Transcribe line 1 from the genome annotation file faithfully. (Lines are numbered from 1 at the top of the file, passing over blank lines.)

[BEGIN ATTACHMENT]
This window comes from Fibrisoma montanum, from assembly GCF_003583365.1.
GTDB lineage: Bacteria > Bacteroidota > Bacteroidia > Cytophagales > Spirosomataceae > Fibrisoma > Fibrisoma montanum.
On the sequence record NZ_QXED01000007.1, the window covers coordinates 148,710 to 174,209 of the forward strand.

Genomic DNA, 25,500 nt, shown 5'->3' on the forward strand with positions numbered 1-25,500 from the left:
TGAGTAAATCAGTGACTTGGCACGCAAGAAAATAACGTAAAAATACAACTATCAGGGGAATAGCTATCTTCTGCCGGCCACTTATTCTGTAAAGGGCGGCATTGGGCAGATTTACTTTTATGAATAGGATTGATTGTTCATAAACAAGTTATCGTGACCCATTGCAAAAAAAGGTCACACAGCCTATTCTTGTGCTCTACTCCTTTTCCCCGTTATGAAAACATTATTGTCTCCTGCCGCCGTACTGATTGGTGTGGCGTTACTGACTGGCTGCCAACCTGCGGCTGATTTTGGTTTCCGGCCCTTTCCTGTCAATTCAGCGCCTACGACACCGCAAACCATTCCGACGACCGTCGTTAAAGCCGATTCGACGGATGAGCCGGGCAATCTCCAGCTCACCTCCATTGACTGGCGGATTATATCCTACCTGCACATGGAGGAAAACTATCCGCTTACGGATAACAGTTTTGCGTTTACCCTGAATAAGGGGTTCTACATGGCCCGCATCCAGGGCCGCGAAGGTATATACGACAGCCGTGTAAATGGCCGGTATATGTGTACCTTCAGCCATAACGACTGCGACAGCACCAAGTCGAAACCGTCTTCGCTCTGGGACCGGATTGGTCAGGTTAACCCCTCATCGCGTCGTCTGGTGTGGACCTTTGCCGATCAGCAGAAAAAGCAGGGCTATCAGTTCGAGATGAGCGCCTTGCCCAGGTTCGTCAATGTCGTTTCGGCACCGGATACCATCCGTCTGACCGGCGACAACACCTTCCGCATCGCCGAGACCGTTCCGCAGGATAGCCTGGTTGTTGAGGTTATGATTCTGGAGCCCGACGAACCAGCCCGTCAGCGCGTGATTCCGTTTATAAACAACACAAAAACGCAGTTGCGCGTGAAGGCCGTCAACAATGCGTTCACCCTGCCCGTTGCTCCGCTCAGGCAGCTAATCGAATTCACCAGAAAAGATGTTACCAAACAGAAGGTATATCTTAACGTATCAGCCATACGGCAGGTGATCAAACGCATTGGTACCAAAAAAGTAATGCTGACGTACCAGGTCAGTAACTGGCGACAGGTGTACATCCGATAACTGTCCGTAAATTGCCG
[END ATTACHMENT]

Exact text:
This window comes from Fibrisoma montanum, from assembly GCF_003583365.1.